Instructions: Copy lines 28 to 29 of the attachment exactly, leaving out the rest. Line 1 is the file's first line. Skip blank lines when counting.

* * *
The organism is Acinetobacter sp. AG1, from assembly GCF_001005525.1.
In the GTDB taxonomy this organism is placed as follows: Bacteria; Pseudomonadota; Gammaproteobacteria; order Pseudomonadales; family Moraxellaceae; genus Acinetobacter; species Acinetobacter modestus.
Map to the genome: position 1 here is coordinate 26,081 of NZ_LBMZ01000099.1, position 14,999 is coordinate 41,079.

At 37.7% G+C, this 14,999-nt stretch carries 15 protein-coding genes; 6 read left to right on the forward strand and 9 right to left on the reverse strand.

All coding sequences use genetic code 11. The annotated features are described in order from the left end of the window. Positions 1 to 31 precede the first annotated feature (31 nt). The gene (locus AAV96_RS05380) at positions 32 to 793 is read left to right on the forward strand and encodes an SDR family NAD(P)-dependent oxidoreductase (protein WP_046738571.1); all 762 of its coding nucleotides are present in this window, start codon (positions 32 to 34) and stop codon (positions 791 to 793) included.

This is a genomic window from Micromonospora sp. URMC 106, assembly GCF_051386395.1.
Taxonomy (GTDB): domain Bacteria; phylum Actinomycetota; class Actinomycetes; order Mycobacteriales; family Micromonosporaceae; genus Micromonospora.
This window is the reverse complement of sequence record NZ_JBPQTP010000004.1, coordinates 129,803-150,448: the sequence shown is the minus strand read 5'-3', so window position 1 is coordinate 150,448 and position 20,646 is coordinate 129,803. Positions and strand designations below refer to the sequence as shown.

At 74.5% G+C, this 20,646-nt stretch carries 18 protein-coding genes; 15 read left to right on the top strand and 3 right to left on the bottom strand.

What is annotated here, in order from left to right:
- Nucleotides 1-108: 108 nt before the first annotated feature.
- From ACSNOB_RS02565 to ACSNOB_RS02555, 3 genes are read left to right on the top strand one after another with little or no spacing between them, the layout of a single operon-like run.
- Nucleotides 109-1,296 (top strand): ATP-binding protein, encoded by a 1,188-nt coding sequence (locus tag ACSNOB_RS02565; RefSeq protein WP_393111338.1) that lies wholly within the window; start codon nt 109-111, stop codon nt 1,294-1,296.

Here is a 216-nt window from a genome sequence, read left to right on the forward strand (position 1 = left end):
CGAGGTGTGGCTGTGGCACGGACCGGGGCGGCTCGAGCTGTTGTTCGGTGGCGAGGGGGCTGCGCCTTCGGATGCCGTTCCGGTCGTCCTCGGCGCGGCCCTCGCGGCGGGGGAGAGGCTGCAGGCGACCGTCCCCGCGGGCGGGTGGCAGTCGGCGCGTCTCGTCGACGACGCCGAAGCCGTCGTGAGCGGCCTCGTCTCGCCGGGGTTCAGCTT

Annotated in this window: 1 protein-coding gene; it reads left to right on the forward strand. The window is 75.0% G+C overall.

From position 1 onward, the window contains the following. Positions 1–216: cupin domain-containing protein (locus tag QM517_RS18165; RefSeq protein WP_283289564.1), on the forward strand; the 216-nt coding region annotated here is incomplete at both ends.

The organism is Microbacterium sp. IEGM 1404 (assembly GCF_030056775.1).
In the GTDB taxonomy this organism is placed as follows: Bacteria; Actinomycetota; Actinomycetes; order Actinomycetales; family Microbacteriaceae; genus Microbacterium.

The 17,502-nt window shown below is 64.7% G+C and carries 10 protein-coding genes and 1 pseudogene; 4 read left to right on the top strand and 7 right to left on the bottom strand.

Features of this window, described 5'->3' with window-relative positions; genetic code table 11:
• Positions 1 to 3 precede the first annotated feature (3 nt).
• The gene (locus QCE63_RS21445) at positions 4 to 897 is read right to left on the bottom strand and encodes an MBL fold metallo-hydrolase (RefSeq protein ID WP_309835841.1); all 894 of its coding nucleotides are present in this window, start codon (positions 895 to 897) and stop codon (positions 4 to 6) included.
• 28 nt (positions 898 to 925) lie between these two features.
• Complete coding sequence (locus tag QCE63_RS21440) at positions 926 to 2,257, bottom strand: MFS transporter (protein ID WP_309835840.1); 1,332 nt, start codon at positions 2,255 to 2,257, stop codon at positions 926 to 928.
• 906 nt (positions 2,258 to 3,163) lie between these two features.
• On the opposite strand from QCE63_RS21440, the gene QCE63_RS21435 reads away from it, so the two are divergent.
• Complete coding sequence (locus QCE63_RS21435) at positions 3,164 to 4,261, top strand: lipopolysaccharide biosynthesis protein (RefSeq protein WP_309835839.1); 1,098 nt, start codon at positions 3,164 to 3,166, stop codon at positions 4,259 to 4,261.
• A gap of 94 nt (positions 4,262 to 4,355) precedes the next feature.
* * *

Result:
• Complete coding sequence (locus QCE63_RS21435) at positions 3,164 to 4,261, top strand: lipopolysaccharide biosynthesis protein (RefSeq protein WP_309835839.1); 1,098 nt, start codon at positions 3,164 to 3,166, stop codon at positions 4,259 to 4,261.
• A gap of 94 nt (positions 4,262 to 4,355) precedes the next feature.